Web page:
From 2009 to 2012, AquaFish conducted a VCA and consumer preference study to ascertain the roles of women in aquaculture in Kenya and Ghana. In Kenya, the goal was to identify the primary constraints to participation for women in tilapia and catfish aquaculture.

Major actors in the value chain included input suppliers, suppliers of juvenile seed fish, fish farmers and fish marketers. Women represented the majority of wild fish marketers and also the majority of wild and farmed fish consumers.

Value chain analysis
Workshop for women fish traders in Mumias, Kenya. Photo courtesy of Purdue University.

In response to dwindling wild fish stocks and the resulting economic impacts, project partners held a workshop for women wild fish traders in Mumias, Kenya, in November 2010 to provide outreach on crossing over to aquaculture. The aquaculture industry in Kenya is growing rapidly and women can improve their economic welfare by increasingly entering the chain as fish farmers and hatchery producers.

Concurrent research was conducted in Ghana to assess the value chain of farmed tilapia. The study showed that women dominated fish processing and interacted with all of the key value chain actors in this role. They provided fish-gutting and scaling services to traders, foodservice providers and consumers at distribution points and sales outlets. The women involved were mostly enterprising individuals accountable to themselves, but some worked in groups and provided their services together at markets.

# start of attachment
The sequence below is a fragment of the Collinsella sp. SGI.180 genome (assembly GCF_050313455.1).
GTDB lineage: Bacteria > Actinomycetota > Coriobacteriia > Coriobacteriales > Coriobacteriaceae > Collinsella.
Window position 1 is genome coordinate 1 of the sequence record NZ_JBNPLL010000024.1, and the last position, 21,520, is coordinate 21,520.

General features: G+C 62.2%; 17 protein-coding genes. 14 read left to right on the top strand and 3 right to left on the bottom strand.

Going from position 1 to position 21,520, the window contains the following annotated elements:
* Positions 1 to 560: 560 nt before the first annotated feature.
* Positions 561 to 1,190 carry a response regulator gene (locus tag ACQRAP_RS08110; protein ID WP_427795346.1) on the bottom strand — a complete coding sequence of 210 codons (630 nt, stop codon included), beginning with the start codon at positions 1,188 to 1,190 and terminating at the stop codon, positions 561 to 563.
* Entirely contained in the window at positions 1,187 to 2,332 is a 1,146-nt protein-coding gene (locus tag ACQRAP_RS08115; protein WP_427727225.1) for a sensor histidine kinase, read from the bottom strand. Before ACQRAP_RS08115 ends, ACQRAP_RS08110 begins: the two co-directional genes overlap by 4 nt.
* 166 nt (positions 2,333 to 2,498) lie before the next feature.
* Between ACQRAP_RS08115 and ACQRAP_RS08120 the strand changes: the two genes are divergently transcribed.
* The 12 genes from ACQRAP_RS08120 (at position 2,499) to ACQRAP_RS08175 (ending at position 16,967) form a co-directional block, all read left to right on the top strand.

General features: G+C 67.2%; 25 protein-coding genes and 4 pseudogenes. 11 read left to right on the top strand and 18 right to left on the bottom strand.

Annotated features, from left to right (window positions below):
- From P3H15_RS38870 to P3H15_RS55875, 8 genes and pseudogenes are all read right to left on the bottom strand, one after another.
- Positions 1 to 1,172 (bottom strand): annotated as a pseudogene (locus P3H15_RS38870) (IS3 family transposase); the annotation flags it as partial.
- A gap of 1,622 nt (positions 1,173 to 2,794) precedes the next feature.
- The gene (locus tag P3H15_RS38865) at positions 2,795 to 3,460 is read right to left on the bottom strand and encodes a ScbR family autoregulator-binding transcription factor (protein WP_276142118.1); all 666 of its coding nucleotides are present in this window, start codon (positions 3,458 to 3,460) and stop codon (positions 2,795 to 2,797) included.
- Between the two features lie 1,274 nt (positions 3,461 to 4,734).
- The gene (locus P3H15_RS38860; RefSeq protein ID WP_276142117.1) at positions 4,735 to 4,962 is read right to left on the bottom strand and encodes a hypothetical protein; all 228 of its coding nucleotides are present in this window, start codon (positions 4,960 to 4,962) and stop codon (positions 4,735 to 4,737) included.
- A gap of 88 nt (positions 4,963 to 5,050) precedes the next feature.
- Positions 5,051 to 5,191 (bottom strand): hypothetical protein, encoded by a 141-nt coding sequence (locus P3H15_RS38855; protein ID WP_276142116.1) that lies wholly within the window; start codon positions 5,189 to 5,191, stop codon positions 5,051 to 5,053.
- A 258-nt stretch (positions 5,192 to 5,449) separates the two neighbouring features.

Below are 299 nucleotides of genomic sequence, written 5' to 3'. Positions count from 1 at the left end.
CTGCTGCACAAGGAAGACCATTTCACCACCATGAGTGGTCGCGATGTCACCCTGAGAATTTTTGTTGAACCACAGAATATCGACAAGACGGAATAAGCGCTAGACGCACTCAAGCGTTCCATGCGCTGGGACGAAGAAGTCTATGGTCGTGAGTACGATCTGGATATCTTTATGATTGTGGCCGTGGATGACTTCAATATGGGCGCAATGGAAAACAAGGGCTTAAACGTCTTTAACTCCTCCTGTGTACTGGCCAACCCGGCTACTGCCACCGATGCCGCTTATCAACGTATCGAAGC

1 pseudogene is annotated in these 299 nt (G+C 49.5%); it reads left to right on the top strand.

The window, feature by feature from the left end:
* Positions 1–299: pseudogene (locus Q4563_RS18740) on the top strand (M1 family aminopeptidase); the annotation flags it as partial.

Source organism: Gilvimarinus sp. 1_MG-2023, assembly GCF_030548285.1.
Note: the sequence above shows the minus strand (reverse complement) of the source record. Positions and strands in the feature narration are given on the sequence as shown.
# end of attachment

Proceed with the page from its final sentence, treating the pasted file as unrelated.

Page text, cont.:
The study suggested that growth in the sector was expected to increase opportunities for processors, but communication and safety must be improved in order to benefit from this growth. Organizing into cooperative groups was one suggested method to help both the processers and consumers gain access to government assistance. As demand for fish increases and more safety standards are required, these groups will have better access to opportunities and technologies in processing and sanitation for personal protection and food safety.

Organization and communication play a critical role in efficient aquaculture markets. Therefore, access to market information and the nature of information flow have become key factors for maintaining competitiveness for men and women.

AquaFish researchers worked with the Kenyan government to examine women’s access to market information in the fishery sector and analyze mobile information networks for women fish marketers. This foundational work has become a model for research on market-based cell phone data in neighboring Uganda. Research planned through next year aims to improve text-based fish market and fingerling supply information to Ugandan markets and provide a new extension mechanism for broad-scale outreach to fish farmers.

Expanding markets in Asia

AquaFish research conducted in the rural northwestern province of Aceh, Indonesia, from 2009 through 2013 combined VCA and technical training to successfully introduce seaweed farming to communities recovering from a 2004 tsunami that devastated shrimp aquaculture in the area. Research efforts addressed the challenge of rebuilding shrimp aquaculture with a renewed focus on sustainability.